Ben Chatwin: The Sleeper Awakes (Village Green)
Ben Chatwin previously released music under the alias Talvihorros, but for his latest he’s opted to go by his proper name for what feels like a personal and intimate album of instrumentals. Chatwin claims a keen interest in the marriage of traditional instruments and contemporary electronics and synthesis, and The Sleeper Awakes explores this thoroughly through a series of gorgeous pieces. The opener, “Sirius,” exudes the most perfect melancholy, recalling the most forlorn moments of Mogwai’s late 90s output, with a gorgeously lonely guitar in the fore. It’s such a perfect opener that I couldn’t help but fall in love with the rest. Most of the proceedings focus on elegant arrangements of melodic chimes and subtle electronics, with ambient layers of decaying guitar and pads. But that comes to a glorious climax with “Darwinism,” characterized most notably by a gorgeous, cloying string sweep that undulates throughout like a persistent tide.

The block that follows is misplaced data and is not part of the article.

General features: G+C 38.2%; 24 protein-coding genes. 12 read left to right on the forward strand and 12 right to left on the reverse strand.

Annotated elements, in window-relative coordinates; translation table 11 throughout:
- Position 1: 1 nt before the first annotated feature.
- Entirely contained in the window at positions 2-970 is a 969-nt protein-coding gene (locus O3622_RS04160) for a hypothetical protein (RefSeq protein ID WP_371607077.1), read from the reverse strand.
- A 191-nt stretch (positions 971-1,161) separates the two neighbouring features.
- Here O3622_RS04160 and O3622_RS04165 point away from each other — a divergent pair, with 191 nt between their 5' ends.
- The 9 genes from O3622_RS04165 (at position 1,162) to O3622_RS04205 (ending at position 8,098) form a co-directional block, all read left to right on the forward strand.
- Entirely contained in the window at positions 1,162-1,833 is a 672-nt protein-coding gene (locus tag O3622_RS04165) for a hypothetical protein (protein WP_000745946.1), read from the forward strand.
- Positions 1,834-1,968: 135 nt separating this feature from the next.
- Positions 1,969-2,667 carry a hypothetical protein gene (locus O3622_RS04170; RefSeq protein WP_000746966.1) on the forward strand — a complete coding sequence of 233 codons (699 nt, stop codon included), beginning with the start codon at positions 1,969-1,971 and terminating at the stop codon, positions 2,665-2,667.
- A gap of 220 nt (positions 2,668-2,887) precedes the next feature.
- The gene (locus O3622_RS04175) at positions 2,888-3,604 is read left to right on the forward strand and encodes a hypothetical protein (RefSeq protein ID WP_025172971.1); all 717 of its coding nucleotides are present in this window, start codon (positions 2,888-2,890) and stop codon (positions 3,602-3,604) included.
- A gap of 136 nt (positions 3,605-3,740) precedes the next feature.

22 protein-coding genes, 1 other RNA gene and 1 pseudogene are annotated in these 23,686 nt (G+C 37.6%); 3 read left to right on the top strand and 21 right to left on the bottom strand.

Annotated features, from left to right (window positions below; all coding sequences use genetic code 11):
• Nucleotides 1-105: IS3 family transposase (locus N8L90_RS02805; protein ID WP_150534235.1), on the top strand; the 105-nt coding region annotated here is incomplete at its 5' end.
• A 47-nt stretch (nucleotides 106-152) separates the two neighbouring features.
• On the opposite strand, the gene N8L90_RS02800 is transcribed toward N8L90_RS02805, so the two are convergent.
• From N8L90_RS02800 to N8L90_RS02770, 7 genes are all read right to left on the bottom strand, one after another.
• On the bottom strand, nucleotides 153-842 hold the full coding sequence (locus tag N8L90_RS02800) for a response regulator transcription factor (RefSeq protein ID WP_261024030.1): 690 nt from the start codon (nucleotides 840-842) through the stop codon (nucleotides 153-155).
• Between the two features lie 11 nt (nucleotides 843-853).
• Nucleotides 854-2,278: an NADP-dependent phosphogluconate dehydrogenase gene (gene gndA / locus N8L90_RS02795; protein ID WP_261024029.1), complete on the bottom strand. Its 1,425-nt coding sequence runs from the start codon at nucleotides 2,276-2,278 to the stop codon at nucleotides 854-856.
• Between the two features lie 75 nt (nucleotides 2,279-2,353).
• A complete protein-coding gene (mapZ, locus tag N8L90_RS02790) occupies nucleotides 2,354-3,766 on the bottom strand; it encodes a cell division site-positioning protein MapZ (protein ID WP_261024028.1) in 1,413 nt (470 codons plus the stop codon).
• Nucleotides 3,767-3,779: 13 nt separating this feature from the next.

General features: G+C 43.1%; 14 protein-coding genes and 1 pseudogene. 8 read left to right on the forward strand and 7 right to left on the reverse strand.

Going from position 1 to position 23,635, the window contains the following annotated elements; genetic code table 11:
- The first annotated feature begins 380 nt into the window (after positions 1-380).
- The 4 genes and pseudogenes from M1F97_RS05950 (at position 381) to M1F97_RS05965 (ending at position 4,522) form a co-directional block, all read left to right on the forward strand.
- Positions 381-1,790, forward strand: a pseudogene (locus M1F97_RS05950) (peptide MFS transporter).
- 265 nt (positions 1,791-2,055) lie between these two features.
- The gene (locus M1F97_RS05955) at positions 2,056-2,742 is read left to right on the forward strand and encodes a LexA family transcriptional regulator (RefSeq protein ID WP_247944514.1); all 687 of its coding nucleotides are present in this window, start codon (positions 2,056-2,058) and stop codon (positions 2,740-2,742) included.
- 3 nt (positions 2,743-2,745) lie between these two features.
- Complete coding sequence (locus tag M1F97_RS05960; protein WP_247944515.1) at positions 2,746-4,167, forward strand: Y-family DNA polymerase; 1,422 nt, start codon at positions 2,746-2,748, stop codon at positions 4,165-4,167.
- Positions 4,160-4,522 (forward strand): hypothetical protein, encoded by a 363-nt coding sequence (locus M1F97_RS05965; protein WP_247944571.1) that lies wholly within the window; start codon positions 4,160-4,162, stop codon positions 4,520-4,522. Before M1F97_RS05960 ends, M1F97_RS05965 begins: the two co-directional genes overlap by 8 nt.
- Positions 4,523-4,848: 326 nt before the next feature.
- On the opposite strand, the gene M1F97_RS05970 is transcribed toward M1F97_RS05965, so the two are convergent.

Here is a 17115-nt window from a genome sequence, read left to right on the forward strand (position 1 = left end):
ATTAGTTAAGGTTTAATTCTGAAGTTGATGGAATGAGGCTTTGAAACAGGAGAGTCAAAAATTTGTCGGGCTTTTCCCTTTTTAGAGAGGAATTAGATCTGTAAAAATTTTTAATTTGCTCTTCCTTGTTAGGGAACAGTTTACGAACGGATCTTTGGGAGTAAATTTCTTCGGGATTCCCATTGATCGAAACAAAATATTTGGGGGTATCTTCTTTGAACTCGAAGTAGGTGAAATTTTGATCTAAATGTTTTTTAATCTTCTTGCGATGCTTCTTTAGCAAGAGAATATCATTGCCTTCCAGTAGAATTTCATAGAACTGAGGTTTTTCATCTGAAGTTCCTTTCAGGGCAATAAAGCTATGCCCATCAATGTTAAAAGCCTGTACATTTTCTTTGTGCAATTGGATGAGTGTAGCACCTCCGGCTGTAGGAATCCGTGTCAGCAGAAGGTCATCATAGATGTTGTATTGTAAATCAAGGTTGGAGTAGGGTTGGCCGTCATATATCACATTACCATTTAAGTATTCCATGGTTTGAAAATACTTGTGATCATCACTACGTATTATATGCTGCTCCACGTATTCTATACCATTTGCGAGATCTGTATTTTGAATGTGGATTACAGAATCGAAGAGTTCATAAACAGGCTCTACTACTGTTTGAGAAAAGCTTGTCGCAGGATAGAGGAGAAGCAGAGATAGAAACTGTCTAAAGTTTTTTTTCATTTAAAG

Chatwin often indulges in some of the same repetition and pattern-weaving of post-rock heavyweights like Godspeed You Black Emperor or Mogwai, and it’s just as effective for him here. It’s something that could get old fast, but it doesn’t, simply by virtue of how gorgeous Chatwin’s arrangements are. Chatwin is skilled at crafting a mood that continually evolves and shifts focus across the album’s ten pieces, with some more tense moments such as the distorted edge of “Shadow Cutting” or the rolling crescendo of closing piece “Insomnia.” From start to finish, though, Chatwin’s talent for achingly beautiful arrangements shines through. It’s easily the best album of its kind I’ve heard in years — my favorite of the year so far.